Are you using Buddhist methods as a form of therapy to improve this lifetime? That’s very good, but that’s not the real thing in terms of Buddhism. That’s something to really focus on; and to focus on the fact that liberation and enlightenment are possible requires understanding voidness. The impossible ways that our confused mind makes things appear to exist don’t correspond to anything real. There is no referent “thing,” findable by analysis, backing up that appearance. If you understand that, then you understand that the belief in it is fleeting, just a stain, and can be removed forever, because the nature of mental activity is pure. Then you can sincerely develop the determination to be free and bodhichitta, because you know that it is possible to attain the true stoppings of liberation and enlightenment.

This is the way that Nagarjuna explains it in his Praises to Bodhichitta. There are two ways of developing bodhichitta. One is to develop relative bodhichitta first, with which you aim for liberation and enlightenment; and then secondly you develop deepest bodhichitta focused on voidness and you become convinced that you can actually attain liberation and enlightenment. That approach is for those who are more emotionally inclined. It works based on meditating on how everybody has been my mother and the positive emotions that come from that insight. But, for those who are sharper in mind, there is the other way that is more stable and this is to become convinced that liberation and enlightenment are possible first and then become motivated to attain them. Then you are sure that it actually is possible to attain the goal and you can put your full heart into it. But then, to attain that goal, it is absolutely necessary to develop the emotional side, the warmth of love and compassion.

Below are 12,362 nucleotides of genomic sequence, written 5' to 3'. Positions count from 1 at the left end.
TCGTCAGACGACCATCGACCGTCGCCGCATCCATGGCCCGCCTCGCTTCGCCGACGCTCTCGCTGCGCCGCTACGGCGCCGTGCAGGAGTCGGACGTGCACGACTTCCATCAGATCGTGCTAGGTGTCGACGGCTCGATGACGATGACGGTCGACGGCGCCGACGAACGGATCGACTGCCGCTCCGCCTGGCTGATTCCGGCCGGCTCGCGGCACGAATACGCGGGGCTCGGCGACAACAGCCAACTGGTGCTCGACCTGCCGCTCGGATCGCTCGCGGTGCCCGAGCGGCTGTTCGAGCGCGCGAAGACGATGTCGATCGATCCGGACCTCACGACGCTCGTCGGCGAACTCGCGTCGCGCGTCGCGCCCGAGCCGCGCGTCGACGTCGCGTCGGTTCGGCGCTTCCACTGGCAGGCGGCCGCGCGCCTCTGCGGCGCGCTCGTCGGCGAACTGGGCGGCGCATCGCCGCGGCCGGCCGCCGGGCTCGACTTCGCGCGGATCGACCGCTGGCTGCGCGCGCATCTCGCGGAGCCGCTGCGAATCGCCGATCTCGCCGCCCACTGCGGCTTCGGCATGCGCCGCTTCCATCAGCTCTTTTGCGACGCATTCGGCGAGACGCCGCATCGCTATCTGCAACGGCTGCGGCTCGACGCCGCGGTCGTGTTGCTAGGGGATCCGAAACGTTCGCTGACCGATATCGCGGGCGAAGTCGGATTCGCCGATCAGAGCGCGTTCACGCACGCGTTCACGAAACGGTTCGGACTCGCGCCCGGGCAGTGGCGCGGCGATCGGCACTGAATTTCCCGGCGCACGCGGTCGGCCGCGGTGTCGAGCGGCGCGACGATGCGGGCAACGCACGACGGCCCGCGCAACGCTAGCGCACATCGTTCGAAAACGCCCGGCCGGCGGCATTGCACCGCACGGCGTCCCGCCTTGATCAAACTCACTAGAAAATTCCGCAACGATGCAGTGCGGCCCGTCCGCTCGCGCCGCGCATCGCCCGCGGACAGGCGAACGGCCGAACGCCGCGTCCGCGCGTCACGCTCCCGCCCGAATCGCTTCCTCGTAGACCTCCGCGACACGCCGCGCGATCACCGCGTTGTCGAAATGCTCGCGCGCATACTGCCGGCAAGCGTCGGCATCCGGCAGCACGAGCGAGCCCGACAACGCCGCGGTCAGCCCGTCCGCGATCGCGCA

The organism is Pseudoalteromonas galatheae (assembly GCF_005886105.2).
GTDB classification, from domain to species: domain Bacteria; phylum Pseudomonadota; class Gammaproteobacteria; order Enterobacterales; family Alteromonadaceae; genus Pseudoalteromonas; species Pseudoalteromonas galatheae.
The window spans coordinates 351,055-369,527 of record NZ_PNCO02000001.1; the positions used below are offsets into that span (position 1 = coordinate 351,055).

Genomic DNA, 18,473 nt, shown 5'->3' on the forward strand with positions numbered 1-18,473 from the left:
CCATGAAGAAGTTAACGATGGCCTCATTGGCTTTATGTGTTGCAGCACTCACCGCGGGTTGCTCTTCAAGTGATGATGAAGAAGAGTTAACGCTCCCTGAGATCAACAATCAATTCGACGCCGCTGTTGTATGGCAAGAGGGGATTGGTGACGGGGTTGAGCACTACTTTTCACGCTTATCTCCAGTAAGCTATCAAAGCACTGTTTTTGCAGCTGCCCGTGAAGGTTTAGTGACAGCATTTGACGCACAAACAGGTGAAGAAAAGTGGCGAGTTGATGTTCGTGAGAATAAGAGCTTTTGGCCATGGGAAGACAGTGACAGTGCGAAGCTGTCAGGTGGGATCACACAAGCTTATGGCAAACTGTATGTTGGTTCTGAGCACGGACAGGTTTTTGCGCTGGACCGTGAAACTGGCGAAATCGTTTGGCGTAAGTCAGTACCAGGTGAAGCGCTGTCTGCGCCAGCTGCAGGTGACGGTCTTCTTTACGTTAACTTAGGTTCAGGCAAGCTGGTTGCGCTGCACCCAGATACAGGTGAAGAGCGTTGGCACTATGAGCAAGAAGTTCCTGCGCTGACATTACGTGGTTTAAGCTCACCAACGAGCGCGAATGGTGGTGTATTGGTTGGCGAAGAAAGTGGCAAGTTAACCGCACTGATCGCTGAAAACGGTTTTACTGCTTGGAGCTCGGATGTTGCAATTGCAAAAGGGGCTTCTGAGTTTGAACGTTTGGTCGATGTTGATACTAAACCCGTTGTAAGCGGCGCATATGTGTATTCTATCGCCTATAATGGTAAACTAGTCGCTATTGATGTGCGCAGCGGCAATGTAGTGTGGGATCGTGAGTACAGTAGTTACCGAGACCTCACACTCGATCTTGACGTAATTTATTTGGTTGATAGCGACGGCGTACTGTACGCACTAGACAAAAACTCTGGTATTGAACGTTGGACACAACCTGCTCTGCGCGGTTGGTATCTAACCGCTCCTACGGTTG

That’s a very interesting thing for those of us who might be more intellectually inclined to realize that it’s not going to happen unless we develop that warm emotional side as well. Otherwise you don’t care about anybody else and you can’t relate to anybody else.